The films are adhesive coated to bond them to the glass. The better safety films are smooth-coated, as they have far superior optical clarity.
|British Standards Institute||BS 6206 (Class A, B & C)||British standard impact testing for annealed glass with applied safety film|
|American National Standards Institute||ANSI Z97.1||American Impact testing for annealed glass with applied safety film|
|European Committee for Standardization||EN12600||List of EN standards European standard Classification of Resistance of Glazing to Impact.|
|Consumer Product Safety Commission (CPSC)||16 CFR 1201.4||(American) Impact testing for annealed glass with applied safety film|
|General Services Administration (GSA)||GSA-TS01-2003||Standard Test Method for Glazing and Window Systems Subject to Dynamic Overpressure Loadings|
Safety and security films are used where there is a potential for injury from broken glass(such as glass doors or overhead glazing). These films can be applied to toughened, annealed or laminated glass. They are available in various thicknesses, from 100 micrometre (or 4 mils) through to 375 micrometres + (15 mils). The film thickness is selected for level of protection desired and the dimensions of the glass pane. Manufacturers recommend 100 micrometre film for glass up to 3 mm (1/8 in) and 175 micrometre film for glass over 6 mm (1/4 in).
These films can be applied for security applications, where a delay of forced entry is desired. The Performance of these films is affected by adhesive bond strength, thickness of the polyester, quality of application and window structure/frame.
The films are adhesive coated to bond them to the glass. The better safety films are those which are smooth-coated, as they have far superior optical clarity.
Safety and security films can have components added, such as for solar control & decorative effects. However, as mentioned before, it is their physical properties that allow them to be used in various applications, such as:
Toughened glass (tempered) windows can be and often are subject to sudden failure, for no apparent reason.
This is caused by contaminants (such as a nickel sulfide inclusion) embedded in the glass during manufacturing can cause this explosive failure months or years later. Such failure in homes and commercial buildings can cause a sudden opening in the building, exposing its contents to the elements, with wind and rain causing far more damage than the simple cost of replacing a window pane. Protective safety films are an ideal remedy to maintain the weather seal of the building and prevent the massive rain of glass pellets that would otherwise instantly fall from tempered glass breakage.”
When float glass is broken (normal window glass), it breaks into sharp shards that are dangerous to anybody in the vicinity. This is particularly hazardous if the window is broken by human impact. Toughened (tempered) glass can produce showers of small glass pellets that can cause serious injury; especially in the event of a car crash (as most automotive side glass is tempered). The building codes of some countries specify requirements for personal safety in architectural glass and glazing. Certain films, with correct certification can be used to upgrade existing glass and glazing to meet the safety standards specified in the building codes.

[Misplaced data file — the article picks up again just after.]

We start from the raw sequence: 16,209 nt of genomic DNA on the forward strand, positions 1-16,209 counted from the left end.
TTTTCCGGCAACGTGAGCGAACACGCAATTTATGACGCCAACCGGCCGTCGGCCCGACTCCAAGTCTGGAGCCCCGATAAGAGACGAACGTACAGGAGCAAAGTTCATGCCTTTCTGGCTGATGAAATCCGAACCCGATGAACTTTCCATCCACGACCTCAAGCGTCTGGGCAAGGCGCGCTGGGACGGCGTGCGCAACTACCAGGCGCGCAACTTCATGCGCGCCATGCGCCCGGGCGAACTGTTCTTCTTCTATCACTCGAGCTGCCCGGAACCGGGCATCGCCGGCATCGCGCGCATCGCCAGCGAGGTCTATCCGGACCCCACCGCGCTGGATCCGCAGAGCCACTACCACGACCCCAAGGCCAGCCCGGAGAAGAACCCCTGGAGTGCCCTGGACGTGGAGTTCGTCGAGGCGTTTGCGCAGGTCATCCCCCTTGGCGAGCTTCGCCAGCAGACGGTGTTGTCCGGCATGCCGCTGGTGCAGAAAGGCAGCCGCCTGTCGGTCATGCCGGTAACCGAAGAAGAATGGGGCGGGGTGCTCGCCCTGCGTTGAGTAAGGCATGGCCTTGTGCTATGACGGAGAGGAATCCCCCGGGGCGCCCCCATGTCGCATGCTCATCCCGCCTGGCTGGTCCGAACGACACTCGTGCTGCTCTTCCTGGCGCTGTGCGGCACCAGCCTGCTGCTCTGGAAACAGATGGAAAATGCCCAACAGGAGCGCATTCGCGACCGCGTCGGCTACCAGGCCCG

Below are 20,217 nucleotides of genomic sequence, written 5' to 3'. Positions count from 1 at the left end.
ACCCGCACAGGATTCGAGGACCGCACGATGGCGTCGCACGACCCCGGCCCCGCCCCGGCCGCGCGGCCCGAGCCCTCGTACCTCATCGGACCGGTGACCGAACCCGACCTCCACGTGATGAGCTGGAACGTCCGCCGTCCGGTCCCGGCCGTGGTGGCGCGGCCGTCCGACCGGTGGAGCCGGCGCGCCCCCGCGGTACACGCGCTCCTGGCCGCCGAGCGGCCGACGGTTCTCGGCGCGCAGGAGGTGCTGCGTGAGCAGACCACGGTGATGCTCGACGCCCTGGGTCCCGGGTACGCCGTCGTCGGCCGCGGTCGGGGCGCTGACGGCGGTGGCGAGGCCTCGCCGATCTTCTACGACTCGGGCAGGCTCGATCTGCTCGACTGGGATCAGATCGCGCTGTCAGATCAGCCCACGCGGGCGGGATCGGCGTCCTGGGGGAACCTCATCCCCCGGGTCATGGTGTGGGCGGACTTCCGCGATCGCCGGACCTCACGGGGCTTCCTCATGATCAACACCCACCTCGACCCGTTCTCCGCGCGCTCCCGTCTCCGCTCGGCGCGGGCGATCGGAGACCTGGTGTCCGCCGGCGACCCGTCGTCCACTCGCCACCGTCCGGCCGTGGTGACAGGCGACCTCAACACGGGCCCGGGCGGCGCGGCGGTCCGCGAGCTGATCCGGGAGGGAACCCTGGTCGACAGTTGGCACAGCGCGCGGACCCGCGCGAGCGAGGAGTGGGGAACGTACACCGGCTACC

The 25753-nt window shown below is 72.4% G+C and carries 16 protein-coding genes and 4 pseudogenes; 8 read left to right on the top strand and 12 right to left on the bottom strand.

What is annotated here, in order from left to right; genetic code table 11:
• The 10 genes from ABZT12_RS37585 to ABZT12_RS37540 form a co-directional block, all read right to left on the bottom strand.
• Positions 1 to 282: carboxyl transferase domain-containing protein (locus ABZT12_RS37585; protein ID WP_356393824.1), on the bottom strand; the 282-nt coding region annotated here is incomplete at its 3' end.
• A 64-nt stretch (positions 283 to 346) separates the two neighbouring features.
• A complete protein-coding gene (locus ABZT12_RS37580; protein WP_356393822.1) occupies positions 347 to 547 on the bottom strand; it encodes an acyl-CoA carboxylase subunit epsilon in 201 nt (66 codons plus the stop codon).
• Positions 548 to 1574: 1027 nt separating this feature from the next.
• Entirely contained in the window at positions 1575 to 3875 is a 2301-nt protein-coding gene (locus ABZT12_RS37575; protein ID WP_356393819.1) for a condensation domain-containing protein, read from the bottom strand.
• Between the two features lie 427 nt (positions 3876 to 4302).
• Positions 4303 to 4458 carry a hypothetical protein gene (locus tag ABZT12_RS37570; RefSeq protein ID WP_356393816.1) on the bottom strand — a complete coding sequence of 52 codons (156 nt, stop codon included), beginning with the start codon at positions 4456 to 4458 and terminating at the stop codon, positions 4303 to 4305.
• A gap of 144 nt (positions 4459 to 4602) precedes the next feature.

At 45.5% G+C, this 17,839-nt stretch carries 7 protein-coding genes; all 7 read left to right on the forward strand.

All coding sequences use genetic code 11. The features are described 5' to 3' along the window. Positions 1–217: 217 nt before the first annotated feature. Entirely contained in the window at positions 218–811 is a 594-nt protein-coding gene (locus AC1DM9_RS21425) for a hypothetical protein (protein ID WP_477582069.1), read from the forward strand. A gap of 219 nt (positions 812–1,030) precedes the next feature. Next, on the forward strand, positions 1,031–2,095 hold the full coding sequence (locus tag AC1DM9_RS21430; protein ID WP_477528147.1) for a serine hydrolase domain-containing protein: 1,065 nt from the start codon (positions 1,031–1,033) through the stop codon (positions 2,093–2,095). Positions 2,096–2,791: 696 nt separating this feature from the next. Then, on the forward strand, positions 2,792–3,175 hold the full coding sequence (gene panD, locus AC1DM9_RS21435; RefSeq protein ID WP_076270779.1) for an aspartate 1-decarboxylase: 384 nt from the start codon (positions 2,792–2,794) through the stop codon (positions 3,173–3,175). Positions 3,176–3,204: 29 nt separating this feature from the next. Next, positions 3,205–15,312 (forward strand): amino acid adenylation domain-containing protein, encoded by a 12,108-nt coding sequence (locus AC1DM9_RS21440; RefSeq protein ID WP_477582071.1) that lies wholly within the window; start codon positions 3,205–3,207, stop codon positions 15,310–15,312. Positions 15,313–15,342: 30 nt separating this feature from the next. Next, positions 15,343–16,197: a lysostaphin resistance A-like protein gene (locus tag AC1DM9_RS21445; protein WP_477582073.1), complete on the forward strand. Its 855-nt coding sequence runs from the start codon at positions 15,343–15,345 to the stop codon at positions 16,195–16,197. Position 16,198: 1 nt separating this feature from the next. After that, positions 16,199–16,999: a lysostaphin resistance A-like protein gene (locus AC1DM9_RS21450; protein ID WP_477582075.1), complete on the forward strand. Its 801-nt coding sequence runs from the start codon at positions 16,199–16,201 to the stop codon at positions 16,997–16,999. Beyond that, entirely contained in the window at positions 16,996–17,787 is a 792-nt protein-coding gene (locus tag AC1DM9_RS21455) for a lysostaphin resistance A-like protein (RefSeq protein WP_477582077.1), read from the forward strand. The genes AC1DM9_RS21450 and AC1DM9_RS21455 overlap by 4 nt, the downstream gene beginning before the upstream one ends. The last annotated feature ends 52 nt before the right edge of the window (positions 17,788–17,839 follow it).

In many parts of the world, earthquake activity is an ever-present fact of life. Ground motion during seismic activity causes building movement, which in turn causes glass breakage and glass fall-out, endangering people below, and again exposing a building’s contents to weather damage and theft during looting sprees. Safety and security films have proven their worth in protecting people and property during seismic activity, by helping retain window glass in its frame, thus prevent injury by falling glass
Explosions cause widespread damage, and in an urban environment (often containing lots of glass) the risk of injury is increased. In the event of an explosion in an urban area, flying glass is often the biggest cause of injury/trauma. However, certain specially designed films, when applied correctly can contain these shards of glass, protecting the internal environment and in some cases retaining the pane of glass in the window frame. People sourcing films for this purpose should choose a product from a manufacturer that can produce results for General Services Administration (GSA) blast ratings, and check with the manufacturer that the installer has sufficient experience & knowledge to offer such products.
Safety films can be used as an additional protection against flying glass when glazing is broken by windborne debris. By helping to prevent windows from shattering, or retaining shattered glazing in its frame, these films help maintain the “weather seal” of a building. This helps reduce damage from water and high winds. If the seal can be maintained, roofs are less likely to be blown off, and it is more likely a building can be saved.